CENTER FOR DOCUMENTARY STUDIES AT DUKE UNIVERSITY
winter 2011 Jazz Loft Project Exhibit Nasher Museum of Art at Duke University Full Frame Documentary Film Festival April 14–17, 2011 Nancy Kalow Visual Storytelling: The Camcorder Documentary The Parchman Hour Songs and Stories of the ’61 Freedom Riders New Internship Program 2010–2011 Publishing and Exhibitions Interns Continuing Education Fall 2010 Graduates
books EVENTS AWARDS more
a Publication of the Center for Documentary Studies at Duke University
919-660-3663 | Fax: 919-681-7600 | E-mail: email@example.com | documentarystudies.duke.edu CDS Director: Tom Rankin CDS Associate Director for Programs & Communications: Lynn McKnight Editors: Lauren Hart and Alexa Dilworth Designer: Bonnie Campbell Publishing Intern: Maggie Smith The Center for Documentary Studies at Duke University teaches, engages in, and presents documentary work grounded in collaborative partnerships and extended ﬁeldwork that uses photography, ﬁlm/video, audio, and narrative writing to capture and convey contemporary memory, life, and culture. CDS values documentary work that balances community goals with individual artistic expression. CDS promotes documentary work that cultivates progressive change by amplifying voices, advancing human dignity, engendering respect among individuals, breaking down barriers to understanding, and illuminating social injustices. CDS conducts its work for local, regional, national, and international audiences. All photographs appearing in Document® are copyright by the artist. Document® is registered in the U.S. Patent and Trademark Office.
COVER, top to bottom: 1) Ronnie Free (drums), Freddie Redd (piano), Bill Takas (bass). Photograph by W. Eugene Smith, courtesy of the W. Eugene Smith Archive, Center for Creative Photography, The University of Arizona and © The Heirs of W. Eugene Smith. 2) Marietta Bray in The Parchman Hour at UNC’s Kenan Theatre, December 2010. Photograph by Chris Fowler. 3) Stanley Crouch, writer, Manhattan, 2003. Photograph by Lourdes Delgado. 4) Opening night, Full Frame Documentary Film Festival, 2010. Photograph by Rachael Fiorentino.
EXHIBITIONS 3 Jazz Loft Project Exhibit Travels to the Nasher Museum of Art at Duke University
Advanced Documentary Photography: Vision and Craft
Sparkle & Twang: An American Musical Odyssey Photographs by Marty Stuart
Master of Fine Arts in Experimental and Documentary Arts
Jazz in New York: A Community of Visions Photographs by Lourdes Delgado
OTHER NEWS 10 Second Annual Daylight/CDS Photo Awards
Durham Civil Rights Heritage Project Our Pictures and Stories
CDS Books: Recent and Forthcoming Publications
FILM 5 Full Frame Documentary Film Festival April 14–17, 2011
FRIENDS OF CDS 11
PEOPLE 5 Nancy Kalow Visual Storytelling: The Camcorder Documentary CDS Interns Brenda Hornsby Heindl and Maggie Smith EDUCATION 7 Undergraduate Education Highlights The Parchman Hour: Songs and Stories of the ’61 Freedom Riders Coming Home: Stories of Homelessness and Finding Home Again New Course: Documentary and Policy Continuing Education Highlights Fall 2010 Continuing Education Graduates
Visit on the CDS Porch, our news blog, at cdsporch.org
Digging In: An Audio Retreat with Big Shed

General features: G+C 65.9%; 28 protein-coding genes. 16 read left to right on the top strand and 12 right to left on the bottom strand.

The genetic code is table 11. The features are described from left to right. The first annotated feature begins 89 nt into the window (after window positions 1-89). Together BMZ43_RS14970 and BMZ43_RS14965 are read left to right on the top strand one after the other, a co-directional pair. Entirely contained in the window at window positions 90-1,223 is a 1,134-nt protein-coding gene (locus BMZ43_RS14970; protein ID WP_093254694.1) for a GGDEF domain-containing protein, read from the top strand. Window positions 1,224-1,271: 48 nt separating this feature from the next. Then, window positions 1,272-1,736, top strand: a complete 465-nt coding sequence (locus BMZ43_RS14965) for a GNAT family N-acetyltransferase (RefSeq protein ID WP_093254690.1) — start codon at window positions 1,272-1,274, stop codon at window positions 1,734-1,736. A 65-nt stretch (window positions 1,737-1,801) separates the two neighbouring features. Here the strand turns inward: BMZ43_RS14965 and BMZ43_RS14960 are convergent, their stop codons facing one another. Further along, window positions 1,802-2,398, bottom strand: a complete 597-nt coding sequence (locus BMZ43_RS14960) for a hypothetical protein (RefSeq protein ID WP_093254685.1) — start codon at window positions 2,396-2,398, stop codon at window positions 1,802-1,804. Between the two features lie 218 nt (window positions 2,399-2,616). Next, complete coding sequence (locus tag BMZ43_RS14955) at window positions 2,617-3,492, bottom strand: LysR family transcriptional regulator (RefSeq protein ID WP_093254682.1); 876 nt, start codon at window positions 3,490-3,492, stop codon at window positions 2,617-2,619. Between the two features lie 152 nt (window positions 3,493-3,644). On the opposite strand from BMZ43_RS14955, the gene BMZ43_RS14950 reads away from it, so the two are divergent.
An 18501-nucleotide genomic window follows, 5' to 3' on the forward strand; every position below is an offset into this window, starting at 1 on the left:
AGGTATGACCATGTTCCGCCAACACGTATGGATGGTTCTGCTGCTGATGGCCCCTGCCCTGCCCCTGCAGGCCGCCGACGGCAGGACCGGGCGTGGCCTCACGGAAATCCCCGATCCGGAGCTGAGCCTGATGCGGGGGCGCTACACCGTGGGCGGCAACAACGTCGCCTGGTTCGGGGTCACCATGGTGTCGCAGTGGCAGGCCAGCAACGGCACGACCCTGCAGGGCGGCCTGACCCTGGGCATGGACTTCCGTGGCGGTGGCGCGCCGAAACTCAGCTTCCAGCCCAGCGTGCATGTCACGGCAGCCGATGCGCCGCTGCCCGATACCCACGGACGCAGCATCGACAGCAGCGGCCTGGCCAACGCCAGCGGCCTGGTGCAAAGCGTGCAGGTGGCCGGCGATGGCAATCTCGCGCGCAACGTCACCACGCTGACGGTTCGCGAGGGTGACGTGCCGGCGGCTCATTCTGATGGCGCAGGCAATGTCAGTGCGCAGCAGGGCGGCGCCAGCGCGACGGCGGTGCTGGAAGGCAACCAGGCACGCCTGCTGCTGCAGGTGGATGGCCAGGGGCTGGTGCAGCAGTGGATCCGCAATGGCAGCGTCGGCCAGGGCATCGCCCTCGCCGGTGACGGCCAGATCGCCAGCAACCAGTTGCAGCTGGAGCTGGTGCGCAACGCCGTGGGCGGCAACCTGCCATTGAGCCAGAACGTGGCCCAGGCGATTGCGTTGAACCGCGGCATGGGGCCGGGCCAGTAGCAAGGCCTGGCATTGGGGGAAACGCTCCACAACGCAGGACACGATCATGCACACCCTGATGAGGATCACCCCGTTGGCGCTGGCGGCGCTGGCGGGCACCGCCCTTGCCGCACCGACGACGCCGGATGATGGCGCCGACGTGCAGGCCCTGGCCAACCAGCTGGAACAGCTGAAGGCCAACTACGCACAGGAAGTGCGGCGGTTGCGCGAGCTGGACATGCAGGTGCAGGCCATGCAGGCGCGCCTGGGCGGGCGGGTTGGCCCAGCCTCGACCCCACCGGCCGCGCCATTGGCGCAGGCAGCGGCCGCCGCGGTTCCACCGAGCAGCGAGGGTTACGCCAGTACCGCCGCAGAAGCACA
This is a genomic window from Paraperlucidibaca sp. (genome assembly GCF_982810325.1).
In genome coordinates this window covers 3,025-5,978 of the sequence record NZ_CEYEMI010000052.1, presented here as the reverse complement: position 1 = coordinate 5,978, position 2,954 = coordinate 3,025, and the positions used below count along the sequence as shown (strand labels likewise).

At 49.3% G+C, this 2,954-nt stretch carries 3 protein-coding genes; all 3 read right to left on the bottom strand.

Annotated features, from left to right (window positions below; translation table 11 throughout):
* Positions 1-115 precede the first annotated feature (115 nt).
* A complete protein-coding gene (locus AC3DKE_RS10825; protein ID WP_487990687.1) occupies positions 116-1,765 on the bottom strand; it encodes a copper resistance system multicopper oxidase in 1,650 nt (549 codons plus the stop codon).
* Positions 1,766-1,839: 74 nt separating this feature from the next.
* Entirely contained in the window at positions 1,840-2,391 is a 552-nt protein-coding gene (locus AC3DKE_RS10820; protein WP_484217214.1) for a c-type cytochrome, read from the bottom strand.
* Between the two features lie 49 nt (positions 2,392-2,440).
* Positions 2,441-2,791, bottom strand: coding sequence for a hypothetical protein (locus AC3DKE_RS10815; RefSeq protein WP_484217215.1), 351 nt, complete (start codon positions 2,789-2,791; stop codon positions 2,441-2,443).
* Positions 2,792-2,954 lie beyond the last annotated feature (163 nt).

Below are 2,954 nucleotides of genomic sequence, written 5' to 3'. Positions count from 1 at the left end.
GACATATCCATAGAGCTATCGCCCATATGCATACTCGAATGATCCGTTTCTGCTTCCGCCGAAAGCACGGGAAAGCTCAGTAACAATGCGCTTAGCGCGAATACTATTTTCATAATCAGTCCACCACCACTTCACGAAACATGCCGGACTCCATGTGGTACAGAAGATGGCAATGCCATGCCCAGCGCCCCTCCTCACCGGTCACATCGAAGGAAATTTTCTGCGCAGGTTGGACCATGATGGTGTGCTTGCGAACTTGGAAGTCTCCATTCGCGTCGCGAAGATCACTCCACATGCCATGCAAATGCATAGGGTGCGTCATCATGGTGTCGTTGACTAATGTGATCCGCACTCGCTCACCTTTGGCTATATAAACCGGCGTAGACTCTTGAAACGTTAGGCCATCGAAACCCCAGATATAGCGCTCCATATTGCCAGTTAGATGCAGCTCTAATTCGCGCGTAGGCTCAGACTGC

CDS on iTunes
The Jazz Loft Project Exhibit at the Nasher Museum of Art Winner of the 2010 Innovative Use of Archives Award from the Awards Committee for the Archivists Round Table of New York (ART) and the 2010 Deems Taylor Multimedia Award from the American Society of Composers, Authors and Publishers (ASCAP) The Nasher Museum of Art at Duke University presents The Jazz Loft Project: W. Eugene Smith in New York City, 1957–1965, an exhibition of photographs and recordings of an extraordinary chapter in American jazz history and the climate in which it occurred. In the late 1950s, W. Eugene Smith lived and worked in a New York City loft building with an amazing list of visitors—jazz musicians, filmmakers, writers, and artists. In photographs and audio recordings Smith documented an era, and rare moments with Thelonious Monk, Zoot Sims, Norman Mailer, Salvador Dali, and others, presented here in photographs, video, and audio. The exhibition is on view February 3–July 10, 2011. The Jazz Loft Project is the first-ever public presentation of Smith’s vintage prints and audio recordings. The project also includes oral history interviews with hundreds of participants in the original loft scene. A book authored by project director Sam Stephenson and published by Alfred A. Knopf accompanies this exhibition, as does an ambitious public radio series produced by WNYC and the Center for Documentary Studies, where the decade-long Jazz Loft Project is based. The exhibition—curated by Sam Stephenson and Courtney Reid-Eaton, exhibitions director at the Center for Documentary Studies, with Jazz Loft Project research associate Dan Partridge and program coordinator Lauren Hart—includes more than 200 images and several hours of audio. After the exhibit closes at the Nasher Museum of Art, it will travel to the Museum of Photographic Arts in San Diego, California, and the Center for Creative Photography in Tucson, Arizona.
Related Events February 2, 7:30–9:30 p.m. Exhibition Opening Reception Nasher Museum of Art February 3, 6 p.m. First Thursday: Gallery Talk by Sam Stephenson Nasher Museum of Art February 10, 7 p.m. Jazz Then and Now: A Conversation Between Branford Marsalis and Sam Stephenson Hayti Heritage Center, Durham, NC March 31, 7 p.m. Lecture: Photography archivist and historian William Johnson on W. Eugene Smith Nasher Museum of Art June 2, 6 p.m. First Thursday: Gallery Talk by Courtney Reid-Eaton Nasher Museum of Art
ABOVE: Tape boxes from the collection of W. Eugene Smith. Courtesy of the W. Eugene Smith Archive, Center for Creative Photography, The University of Arizona and © The Heirs of W. Eugene Smith. OPPOSITE: Cell phone photograph, Amsterdam. Photograph by Tom Rankin.
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Jazz in New York: A Community of Visions Photographs by Lourdes Delgado February 3–July 9, 2011 | Kreps Gallery